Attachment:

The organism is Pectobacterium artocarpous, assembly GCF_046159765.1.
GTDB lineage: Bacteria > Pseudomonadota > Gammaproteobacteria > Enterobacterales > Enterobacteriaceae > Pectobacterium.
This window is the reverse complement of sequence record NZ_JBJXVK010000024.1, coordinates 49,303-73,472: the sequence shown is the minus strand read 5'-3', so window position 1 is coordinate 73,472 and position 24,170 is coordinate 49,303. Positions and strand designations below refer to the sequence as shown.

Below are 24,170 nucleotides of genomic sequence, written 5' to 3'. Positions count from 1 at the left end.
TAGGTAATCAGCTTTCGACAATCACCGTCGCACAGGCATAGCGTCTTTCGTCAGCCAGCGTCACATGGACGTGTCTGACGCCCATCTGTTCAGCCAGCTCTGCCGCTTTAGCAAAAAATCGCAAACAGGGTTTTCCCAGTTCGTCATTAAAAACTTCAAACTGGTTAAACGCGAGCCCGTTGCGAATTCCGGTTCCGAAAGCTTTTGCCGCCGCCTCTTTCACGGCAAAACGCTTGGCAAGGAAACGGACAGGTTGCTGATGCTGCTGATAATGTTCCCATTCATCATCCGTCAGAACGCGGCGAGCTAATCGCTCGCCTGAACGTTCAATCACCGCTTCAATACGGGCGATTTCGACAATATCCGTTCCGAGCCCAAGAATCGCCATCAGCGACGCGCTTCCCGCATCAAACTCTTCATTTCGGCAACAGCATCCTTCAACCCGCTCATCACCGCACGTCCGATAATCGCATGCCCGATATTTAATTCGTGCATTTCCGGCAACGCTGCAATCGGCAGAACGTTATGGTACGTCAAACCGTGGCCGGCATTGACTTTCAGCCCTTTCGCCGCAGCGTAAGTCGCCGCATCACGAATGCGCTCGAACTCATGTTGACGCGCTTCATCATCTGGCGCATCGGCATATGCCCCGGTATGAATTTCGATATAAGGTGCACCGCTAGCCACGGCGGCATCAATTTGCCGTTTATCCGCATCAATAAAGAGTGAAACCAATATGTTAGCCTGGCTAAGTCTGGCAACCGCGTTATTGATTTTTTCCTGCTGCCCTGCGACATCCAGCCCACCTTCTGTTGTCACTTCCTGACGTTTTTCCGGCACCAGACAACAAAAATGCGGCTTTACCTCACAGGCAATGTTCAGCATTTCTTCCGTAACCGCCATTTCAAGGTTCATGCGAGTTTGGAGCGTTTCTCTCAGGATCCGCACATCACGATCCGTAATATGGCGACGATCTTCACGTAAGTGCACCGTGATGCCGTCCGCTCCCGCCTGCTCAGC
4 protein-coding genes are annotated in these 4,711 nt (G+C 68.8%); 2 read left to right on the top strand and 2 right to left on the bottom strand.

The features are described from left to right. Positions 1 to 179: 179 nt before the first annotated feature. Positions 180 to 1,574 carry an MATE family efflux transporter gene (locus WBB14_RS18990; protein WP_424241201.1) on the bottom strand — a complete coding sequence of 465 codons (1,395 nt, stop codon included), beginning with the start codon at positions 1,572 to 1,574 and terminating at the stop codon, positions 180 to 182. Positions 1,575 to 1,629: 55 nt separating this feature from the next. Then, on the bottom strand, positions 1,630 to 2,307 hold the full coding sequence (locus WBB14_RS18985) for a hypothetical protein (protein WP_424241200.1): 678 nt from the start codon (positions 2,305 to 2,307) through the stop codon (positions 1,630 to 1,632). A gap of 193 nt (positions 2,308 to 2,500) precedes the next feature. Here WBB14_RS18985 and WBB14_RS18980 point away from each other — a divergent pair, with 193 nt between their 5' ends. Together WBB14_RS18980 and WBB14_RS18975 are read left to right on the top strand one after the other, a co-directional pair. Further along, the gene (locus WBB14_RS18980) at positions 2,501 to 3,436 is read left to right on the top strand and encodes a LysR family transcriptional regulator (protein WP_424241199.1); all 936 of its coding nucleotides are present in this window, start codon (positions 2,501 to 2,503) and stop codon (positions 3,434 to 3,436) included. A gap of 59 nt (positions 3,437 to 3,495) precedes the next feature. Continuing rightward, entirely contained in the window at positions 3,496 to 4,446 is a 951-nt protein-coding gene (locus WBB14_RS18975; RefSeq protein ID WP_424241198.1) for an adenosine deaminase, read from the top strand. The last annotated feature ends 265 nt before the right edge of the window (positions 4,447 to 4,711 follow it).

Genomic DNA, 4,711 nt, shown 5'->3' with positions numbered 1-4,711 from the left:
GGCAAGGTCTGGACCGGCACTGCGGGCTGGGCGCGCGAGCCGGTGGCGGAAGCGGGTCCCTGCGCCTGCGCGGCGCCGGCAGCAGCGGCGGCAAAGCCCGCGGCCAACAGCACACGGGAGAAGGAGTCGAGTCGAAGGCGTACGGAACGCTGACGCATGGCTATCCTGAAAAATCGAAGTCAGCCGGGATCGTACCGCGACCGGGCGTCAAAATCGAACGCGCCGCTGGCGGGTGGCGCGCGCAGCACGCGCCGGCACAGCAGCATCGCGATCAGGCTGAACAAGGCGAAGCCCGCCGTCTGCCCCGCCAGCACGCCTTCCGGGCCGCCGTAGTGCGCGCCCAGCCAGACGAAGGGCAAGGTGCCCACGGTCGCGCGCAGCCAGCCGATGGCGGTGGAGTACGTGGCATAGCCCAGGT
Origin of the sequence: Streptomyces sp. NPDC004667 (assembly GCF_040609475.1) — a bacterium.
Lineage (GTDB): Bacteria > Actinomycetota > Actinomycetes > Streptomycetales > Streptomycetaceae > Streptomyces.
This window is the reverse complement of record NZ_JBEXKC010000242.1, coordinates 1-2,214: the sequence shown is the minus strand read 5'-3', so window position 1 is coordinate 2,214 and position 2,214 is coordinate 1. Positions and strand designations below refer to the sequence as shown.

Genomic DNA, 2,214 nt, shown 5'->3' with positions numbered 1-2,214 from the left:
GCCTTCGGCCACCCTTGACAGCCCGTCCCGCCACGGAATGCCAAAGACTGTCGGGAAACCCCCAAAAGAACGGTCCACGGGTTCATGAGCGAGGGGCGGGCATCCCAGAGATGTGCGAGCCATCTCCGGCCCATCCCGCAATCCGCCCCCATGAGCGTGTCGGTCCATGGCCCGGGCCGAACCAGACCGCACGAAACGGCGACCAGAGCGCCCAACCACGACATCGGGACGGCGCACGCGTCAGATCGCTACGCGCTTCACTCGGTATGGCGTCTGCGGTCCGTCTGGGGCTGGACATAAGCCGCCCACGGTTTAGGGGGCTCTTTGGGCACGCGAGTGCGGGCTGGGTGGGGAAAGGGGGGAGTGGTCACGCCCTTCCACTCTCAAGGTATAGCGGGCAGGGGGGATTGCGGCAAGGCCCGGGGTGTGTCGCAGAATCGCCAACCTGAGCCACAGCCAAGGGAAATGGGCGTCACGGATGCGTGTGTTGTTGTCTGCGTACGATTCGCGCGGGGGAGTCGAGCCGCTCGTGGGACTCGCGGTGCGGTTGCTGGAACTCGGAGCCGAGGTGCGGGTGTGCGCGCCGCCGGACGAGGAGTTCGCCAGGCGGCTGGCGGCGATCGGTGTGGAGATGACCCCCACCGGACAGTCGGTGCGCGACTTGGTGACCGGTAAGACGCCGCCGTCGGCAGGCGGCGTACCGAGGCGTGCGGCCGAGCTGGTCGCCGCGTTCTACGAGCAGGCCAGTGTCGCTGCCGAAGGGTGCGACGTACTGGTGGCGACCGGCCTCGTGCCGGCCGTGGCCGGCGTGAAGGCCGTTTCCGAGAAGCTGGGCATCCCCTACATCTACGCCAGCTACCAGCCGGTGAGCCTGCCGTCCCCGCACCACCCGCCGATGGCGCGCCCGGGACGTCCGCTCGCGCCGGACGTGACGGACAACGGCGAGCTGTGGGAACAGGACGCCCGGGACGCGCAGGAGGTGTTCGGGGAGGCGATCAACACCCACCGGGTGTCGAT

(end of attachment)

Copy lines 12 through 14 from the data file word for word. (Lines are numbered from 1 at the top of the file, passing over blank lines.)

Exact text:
This window is the reverse complement of record NZ_JBEXKC010000242.1, coordinates 1-2,214: the sequence shown is the minus strand read 5'-3', so window position 1 is coordinate 2,214 and position 2,214 is coordinate 1. Positions and strand designations below refer to the sequence as shown.

Genomic DNA, 2,214 nt, shown 5'->3' with positions numbered 1-2,214 from the left:
GCCTTCGGCCACCCTTGACAGCCCGTCCCGCCACGGAATGCCAAAGACTGTCGGGAAACCCCCAAAAGAACGGTCCACGGGTTCATGAGCGAGGGGCGGGCATCCCAGAGATGTGCGAGCCATCTCCGGCCCATCCCGCAATCCGCCCCCATGAGCGTGTCGGTCCATGGCCCGGGCCGAACCAGACCGCACGAAACGGCGACCAGAGCGCCCAACCACGACATCGGGACGGCGCACGCGTCAGATCGCTACGCGCTTCACTCGGTATGGCGTCTGCGGTCCGTCTGGGGCTGGACATAAGCCGCCCACGGTTTAGGGGGCTCTTTGGGCACGCGAGTGCGGGCTGGGTGGGGAAAGGGGGGAGTGGTCACGCCCTTCCACTCTCAAGGTATAGCGGGCAGGGGGGATTGCGGCAAGGCCCGGGGTGTGTCGCAGAATCGCCAACCTGAGCCACAGCCAAGGGAAATGGGCGTCACGGATGCGTGTGTTGTTGTCTGCGTACGATTCGCGCGGGGGAGTCGAGCCGCTCGTGGGACTCGCGGTGCGGTTGCTGGAACTCGGAGCCGAGGTGCGGGTGTGCGCGCCGCCGGACGAGGAGTTCGCCAGGCGGCTGGCGGCGATCGGTGTGGAGATGACCCCCACCGGACAGTCGGTGCGCGACTTGGTGACCGGTAAGACGCCGCCGTCGGCAGGCGGCGTACCGAGGCGTGCGGCCGAGCTGGTCGCCGCGTTCTACGAGCAGGCCAGTGTCGCTGCCGAAGGGTGCGACGTACTGGTGGCGACCGGCCTCGTGCCGGCCGTGGCCGGCGTGAAGGCCGTTTCCGAGAAGCTGGGCATCCCCTACATCTACGCCAGCTACCAGCCGGTGAGCCTGCCGTCCCCGCACCACCCGCCGATGGCGCGCCCGGGACGTCCGCTCGCGCCGGACGTGACGGACAACGGCGAGCTGTGGGAACAGGACGCCCGGGACGCGCAGGAGGTGTTCGGGGAGGCGATCAACACCCACCGGGTGTCGAT